Antibiotic use for respiratory tract infections is the mainstay therapy in primary care but a recent study shows that hospital reconsultations with symptoms of lower respiratory tract infections (LRTI) can be significantly reduced with delayed antibiotic prescription.
Infections of the respiratory tract are a regular reason for primary care consultations and patients often present with a range of disease – from minor illnesses to potentially life-threatening infections. Between 5 -12% of all cases of adult LRTI are acquired in a community setting and management of this spectrum of disease relies on antibiotics, there has been a significant reduction in consultation and antibiotic prescription rates for LRTI in the last few years, mostly as a response to growing antibiotic resistance. Adding to this trend in use of antibiotics against LRTI is the finding that antibiotics did not provide a clear benefit in a European trial of 2061 patients.
A group led by Paul Little at the University of Southampton (UK) recruited patients from 522 general practices between 2009 and 2013, comprising a total of 28, 883 patients. Among them, 25.5% received no antibiotic prescription, 61.3% received an immediate prescription and 13.3% received a prescription for delayed antibiotics. As expected, those with immediate antibiotic prescription comprised older participants with major co-morbidities.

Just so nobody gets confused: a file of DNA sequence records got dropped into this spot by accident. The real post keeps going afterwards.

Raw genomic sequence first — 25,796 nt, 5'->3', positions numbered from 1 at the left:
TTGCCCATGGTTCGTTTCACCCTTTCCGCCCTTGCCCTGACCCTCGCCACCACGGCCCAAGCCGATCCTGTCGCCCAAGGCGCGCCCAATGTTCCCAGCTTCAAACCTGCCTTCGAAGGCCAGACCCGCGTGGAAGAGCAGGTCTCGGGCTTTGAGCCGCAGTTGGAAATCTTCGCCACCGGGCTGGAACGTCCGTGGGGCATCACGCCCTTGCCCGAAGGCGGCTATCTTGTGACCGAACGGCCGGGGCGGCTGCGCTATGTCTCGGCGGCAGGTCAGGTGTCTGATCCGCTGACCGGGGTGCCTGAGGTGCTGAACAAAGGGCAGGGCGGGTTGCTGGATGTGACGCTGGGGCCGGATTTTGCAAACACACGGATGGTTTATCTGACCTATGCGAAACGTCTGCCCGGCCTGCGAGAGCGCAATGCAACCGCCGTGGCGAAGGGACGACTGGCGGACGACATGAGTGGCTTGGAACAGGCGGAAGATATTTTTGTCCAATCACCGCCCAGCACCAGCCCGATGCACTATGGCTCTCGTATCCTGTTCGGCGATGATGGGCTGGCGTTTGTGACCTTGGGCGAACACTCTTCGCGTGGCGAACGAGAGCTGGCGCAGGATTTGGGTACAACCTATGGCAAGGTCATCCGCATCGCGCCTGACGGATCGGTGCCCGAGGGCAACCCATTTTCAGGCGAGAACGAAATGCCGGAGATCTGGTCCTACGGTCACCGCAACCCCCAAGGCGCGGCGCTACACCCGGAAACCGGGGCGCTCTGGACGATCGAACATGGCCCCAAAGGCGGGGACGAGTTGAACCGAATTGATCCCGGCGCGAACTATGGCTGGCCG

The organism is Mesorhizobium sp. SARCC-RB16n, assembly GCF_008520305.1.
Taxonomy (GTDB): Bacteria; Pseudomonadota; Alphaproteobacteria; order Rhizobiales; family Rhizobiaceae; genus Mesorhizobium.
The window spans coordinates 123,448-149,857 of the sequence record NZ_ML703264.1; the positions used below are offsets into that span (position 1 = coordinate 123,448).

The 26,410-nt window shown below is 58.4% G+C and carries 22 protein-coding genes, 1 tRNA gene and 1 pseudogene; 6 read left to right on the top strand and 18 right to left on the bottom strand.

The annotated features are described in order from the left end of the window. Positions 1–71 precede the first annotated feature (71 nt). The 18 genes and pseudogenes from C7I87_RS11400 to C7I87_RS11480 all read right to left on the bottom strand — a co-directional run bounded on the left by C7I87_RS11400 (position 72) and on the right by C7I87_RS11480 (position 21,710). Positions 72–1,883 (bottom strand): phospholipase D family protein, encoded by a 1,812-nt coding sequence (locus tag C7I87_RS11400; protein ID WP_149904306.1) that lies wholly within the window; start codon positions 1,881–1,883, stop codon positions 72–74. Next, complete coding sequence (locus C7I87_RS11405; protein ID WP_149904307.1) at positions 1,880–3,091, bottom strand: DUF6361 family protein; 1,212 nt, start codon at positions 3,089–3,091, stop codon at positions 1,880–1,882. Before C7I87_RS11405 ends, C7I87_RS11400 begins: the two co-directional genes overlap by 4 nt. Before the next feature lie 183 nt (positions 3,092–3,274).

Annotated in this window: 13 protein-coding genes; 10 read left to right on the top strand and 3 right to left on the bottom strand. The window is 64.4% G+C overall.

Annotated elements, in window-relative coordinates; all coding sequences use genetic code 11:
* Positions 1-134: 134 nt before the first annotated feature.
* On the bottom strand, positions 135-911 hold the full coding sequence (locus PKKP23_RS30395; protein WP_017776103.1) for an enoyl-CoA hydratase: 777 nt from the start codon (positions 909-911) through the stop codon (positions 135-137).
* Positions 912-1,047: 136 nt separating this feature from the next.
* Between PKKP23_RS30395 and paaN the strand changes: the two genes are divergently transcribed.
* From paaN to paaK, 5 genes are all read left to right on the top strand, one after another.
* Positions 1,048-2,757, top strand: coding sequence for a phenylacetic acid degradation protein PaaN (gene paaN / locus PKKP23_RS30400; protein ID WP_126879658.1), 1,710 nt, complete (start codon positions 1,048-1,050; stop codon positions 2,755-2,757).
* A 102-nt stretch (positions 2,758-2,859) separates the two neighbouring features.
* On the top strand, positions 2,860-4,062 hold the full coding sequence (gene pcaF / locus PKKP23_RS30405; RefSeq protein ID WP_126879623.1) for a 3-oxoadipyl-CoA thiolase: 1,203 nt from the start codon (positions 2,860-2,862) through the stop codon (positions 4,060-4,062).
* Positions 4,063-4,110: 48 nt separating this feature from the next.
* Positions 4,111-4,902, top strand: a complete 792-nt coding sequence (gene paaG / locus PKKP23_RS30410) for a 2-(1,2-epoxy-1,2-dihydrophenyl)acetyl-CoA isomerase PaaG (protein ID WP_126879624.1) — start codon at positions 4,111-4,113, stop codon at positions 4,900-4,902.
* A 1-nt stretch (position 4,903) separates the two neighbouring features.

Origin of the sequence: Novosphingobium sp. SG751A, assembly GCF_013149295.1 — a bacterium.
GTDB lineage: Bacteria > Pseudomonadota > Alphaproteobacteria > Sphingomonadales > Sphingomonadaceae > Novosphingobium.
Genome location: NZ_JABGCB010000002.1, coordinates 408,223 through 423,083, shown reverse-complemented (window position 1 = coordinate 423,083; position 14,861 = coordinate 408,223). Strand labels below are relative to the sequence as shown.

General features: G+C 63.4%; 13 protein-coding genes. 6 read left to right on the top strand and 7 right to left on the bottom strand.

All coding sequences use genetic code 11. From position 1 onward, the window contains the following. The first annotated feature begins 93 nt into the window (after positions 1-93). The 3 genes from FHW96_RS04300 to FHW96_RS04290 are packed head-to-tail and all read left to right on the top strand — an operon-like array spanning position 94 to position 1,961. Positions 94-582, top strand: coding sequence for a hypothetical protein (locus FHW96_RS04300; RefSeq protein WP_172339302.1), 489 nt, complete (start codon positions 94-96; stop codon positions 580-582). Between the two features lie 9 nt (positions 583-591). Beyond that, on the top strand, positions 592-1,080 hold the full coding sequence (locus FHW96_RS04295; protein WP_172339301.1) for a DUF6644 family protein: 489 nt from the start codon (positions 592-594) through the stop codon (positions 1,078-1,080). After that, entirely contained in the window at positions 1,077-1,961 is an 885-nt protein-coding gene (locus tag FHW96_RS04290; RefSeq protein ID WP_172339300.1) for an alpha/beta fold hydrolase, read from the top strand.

The authors studied the groups for hospital admission or death and found that among those with no antibiotics, this rate was 0.3%, which increased to 0.9% after immediate prescription, but interestingly, a delayed prescription accounted for only a 0.4% rate in hospital admission or death. Another parameter that was investigated was reconsultations with non-resolving or worsening symptoms and this was 19.7% among those with no antibiotics, 25.3% in those with immediate antibiotics, and only 14.1% among those with delayed antibiotics.
The study was a prospective clinical study aimed at addressing the use and impact of antibiotics on LRTI, and subsequent major adverse events. The authors conclude by saying that prescribing antibiotics immediately may not decrease rates of subsequent hospital admission or death, and perhaps a delayed prescription may be advised.
Written By: Joseph M. Antony, PhD